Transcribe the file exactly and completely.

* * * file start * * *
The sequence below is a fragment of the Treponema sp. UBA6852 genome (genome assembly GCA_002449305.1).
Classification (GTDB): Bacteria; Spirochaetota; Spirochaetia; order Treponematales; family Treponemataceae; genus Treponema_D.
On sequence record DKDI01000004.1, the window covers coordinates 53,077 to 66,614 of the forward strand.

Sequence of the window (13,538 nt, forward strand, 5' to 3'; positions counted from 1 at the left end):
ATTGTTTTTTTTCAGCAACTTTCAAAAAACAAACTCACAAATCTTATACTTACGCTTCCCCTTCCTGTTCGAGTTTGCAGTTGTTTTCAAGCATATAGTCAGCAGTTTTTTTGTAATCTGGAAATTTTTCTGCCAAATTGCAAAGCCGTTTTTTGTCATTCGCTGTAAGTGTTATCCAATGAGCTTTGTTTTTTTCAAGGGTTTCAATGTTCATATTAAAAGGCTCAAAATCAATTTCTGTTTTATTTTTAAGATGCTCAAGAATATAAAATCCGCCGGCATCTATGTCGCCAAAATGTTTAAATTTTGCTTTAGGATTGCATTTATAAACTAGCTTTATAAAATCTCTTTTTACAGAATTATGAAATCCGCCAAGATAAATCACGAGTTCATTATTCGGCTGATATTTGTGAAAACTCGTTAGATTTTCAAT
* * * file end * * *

The sequence below is a fragment of the Treponema sp. UBA6852 genome (genome assembly GCA_002449305.1).
Classification (GTDB): Bacteria; Spirochaetota; Spirochaetia; order Treponematales; family Treponemataceae; genus Treponema_D.
On sequence record DKDI01000004.1, the window covers coordinates 53,077 to 66,614 of the forward strand.

Sequence of the window (13,538 nt, forward strand, 5' to 3'; positions counted from 1 at the left end):
ATTGTTTTTTTTCAGCAACTTTCAAAAAACAAACTCACAAATCTTATACTTACGCTTCCCCTTCCTGTTCGAGTTTGCAGTTGTTTTCAAGCATATAGTCAGCAGTTTTTTTGTAATCTGGAAATTTTTCTGCCAAATTGCAAAGCCGTTTTTTGTCATTCGCTGTAAGTGTTATCCAATGAGCTTTGTTTTTTTCAAGGGTTTCAATGTTCATATTAAAAGGCTCAAAATCAATTTCTGTTTTATTTTTAAGATGCTCAAGAATATAAAATCCGCCGGCATCTATGTCGCCAAAATGTTTAAATTTTGCTTTAGGATTGCATTTATAAACTAGCTTTATAAAATCTCTTTTTACAGAATTATGAAATCCGCCAAGATAAATCACGAGTTCATTATTCGGCTGATATTTGTGAAAACTCGTTAGATTTTCAAT